Warning of recession redux given to G20

OTTAWA — It’s what Prime Minister Stephen Harper didn’t say to the Group of 20 negotiators on Thursday that weighed heavily in the meeting room.

OTTAWA — It’s what Prime Minister Stephen Harper didn’t say to the Group of 20 negotiators on Thursday that weighed heavily in the meeting room.

Harper took the unusual step of publicly addressing the G20 top bureaucrats — known as ‘sherpas’ because they do most of the tough slogging ahead of the encounter — who are in Ottawa in advance of the June summit that Canada is hosting.

He carefully defined the summit’s agenda, laid out his priorities and told them clearly what it would take to make the summit a success.

But he didn’t repeat the warning of a double-dip recession that leapt off the pages of the background paper Ottawa distributed to the sherpas before the meeting.

“The global economy has not yet fully recovered and the premature withdrawal of fiscal and monetary stimulus could risk a double-dip recession and higher unemployment,” warned the paper obtained by The Canadian Press.

The fear of another virulent round of recession is hanging over the heads of the sherpas, forcing them to focus almost exclusively on near and medium-term economic issues, insiders say.

“We can’t lose sight of what remains our biggest collective challenge: the recovery is by no means fully assured,” Harper told the sherpas.

That’s the closest he came to repeating the double-dip warning in public.

With the European Union in an uproar over Greece’s financial crisis, with debt in the United States and the United Kingdom soaring and with a sense that China is stubbornly sticking to its troublesome exchange rate regime, there is a risk that unless the emerging and advanced economies in the G20 get the recipe right, recovery will not take hold as hoped.

That recipe, according to Harper, is to make sure stimulus efforts continue just long enough to entrench growth, but not long enough to build up unmanageable debt that would spook financial markets and send the world into another tailspin.

The G20 also needs to resist protectionism, Harper said.

And it needs to crack down, in a unified way, on financial markets and the banking system. In other words, countries in Europe and the United States should stick to the program agreed upon at previous meetings and stop going off in all directions on banking reform.

“This has become a matter of urgency,” Harper said about banking regulations. “We must get this done within the agreed time frame.”

But Harper’s emphasis on sticking to a narrowly focused and practical economic agenda at the G20 has a dual purpose.

He has resisted including climate change, international development and security issues in the G20 agenda, preferring to leave those issues for the Group of 8, which will hold its summit in Huntsville, Ont., the day before the G20 meeting. Canada has made no secret that it wants to keep the more exclusive G8 a strong force in international relations, despite some resistance from emerging market countries and others not included in the elite eight.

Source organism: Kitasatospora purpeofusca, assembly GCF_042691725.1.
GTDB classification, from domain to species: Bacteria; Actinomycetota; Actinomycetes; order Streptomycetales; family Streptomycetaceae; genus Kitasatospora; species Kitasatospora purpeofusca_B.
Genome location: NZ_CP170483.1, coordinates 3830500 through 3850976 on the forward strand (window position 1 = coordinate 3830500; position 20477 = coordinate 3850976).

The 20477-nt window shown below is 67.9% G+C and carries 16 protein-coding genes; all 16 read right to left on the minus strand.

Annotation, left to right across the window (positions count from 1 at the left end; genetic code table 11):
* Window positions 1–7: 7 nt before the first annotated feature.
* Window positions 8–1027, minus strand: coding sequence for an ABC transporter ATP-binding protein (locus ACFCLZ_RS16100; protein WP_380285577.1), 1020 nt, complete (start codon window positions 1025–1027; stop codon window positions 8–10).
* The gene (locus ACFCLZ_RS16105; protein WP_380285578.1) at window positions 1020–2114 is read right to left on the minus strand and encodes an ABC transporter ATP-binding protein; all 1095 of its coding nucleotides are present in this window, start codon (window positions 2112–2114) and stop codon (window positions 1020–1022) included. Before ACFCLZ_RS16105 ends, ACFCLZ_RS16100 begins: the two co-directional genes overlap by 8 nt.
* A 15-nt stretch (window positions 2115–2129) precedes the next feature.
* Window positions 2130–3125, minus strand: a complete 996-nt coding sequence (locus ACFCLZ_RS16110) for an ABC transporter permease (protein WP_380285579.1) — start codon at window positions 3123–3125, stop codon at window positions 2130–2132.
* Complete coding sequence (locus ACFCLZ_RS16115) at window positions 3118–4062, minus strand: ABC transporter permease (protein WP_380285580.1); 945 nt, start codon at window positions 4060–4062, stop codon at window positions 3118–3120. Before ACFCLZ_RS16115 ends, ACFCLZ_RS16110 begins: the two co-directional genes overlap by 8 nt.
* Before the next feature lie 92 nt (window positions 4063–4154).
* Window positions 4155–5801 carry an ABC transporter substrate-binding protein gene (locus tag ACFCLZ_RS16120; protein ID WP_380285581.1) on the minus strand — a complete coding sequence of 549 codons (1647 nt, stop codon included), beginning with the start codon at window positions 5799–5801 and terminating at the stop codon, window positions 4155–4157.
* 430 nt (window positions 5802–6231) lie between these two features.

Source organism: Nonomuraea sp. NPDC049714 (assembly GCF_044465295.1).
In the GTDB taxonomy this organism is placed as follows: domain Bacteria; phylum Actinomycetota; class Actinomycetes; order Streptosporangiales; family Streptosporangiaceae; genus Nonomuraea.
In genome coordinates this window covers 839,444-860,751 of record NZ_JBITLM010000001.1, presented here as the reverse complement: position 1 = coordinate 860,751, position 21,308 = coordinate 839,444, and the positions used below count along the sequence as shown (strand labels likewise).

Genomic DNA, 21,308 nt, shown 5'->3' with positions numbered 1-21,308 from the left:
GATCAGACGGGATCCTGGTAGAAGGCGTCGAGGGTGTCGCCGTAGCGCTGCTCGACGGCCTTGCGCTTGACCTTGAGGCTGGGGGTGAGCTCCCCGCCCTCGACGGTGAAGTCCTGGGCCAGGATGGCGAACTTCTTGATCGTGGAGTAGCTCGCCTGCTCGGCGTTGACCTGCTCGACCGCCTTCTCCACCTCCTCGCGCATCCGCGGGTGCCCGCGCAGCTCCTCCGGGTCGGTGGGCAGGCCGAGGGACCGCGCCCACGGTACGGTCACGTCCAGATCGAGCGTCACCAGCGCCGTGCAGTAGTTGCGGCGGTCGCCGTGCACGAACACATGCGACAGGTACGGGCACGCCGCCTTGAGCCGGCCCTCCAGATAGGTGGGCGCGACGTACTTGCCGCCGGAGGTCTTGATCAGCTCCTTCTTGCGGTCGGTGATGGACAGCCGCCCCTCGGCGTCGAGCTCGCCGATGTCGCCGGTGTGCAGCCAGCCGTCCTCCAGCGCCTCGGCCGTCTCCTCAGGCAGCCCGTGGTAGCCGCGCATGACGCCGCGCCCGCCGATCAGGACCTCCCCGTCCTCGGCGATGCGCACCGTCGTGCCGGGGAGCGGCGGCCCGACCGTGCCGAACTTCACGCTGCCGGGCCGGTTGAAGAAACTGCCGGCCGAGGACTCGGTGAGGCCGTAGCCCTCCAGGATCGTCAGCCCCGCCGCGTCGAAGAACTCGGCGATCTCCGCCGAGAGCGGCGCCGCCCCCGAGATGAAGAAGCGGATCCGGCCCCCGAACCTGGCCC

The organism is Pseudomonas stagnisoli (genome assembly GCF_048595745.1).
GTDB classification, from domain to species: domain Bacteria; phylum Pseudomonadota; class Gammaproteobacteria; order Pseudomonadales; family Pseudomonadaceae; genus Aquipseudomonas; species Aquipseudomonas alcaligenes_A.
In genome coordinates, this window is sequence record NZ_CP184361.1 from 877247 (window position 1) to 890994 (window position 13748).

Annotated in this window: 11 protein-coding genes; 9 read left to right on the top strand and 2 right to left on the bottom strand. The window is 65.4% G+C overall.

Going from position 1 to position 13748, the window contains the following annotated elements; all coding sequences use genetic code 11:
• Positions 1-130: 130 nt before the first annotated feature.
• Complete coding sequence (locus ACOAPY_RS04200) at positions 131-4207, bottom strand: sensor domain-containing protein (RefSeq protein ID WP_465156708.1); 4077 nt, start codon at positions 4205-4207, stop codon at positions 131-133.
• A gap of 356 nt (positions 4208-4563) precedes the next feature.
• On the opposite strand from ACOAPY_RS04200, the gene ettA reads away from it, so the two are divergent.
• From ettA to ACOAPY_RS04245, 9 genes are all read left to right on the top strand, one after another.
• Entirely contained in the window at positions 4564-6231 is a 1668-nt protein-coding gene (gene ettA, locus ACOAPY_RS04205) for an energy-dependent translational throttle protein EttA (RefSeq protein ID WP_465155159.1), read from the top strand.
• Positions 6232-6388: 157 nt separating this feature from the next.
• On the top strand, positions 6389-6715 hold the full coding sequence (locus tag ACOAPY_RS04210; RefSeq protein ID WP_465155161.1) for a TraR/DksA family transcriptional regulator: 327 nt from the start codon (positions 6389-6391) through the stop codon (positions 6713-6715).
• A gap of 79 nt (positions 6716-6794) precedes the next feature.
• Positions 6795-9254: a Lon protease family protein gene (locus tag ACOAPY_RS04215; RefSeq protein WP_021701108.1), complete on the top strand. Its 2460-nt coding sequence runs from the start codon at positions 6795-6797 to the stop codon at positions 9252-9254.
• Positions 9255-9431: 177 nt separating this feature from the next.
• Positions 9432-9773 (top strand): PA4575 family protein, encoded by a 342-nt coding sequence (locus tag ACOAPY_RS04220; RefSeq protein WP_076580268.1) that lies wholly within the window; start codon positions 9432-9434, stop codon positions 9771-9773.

As the host of the first summit of the G20 as a permanent body for global decision-making, Harper’s definitions will influence the scope of the fledgling organization for the future.

Still, even the narrow goals Harper set out for the G20 will be challenging, analysts say. Getting emerging market countries and advanced countries to agree on how to “exit” from the massive stimulus programs will be tricky, said Craig Alexander, deputy chief economist at Toronto-Dominion Bank.

Some countries, especially in Asia, are well on their way to recovery and have started withdrawing stimulus measures. Others, especially in Europe and the United States, are only showing tentative signs of growth and still need stimulus to tide them over, he said.

For the G20 to make sure the entire global economy is not knocked off kilter again by some countries removing stimulus too fast, or others removing it too slowly, the group needs to figure out a way for all members to put their plans on the table in a very public way, Alexander added. That way, financial markets and consumers can maintain their confidence.

“The message is clear: countries with large fiscal deficits must develop transparent and credible plans as to how they will eventually put their house in order,” he said in his latest global forecast. “The doctor calls for a strict fiscal diet, but a crash diet could prove extremely detrimental due to the fragile state of the economic recoveries.”

The sherpas wrap up their meetings on Friday, and hope to make significant headway on what can be actually announced at the June summit.

A sherpa is the person a government designates to guide a country through all the heavy lifting leading up to a summit. Normally, sherpas are bureaucrats who rarely speak publicly, and usually hold their meetings in private. They quietly clear the way for leaders to make the big decisions and bold announcements at the summit.

Canada’s G20 sherpa is Len Edwards, deputy minister of foreign affairs and international trade. He is working with Tiff Macklem, an associate deputy minister at the Finance Department, who is Canada’s top official for the G7 and has spearheaded global talks on how to reform banks and financial regulations in the wake of the international crisis.

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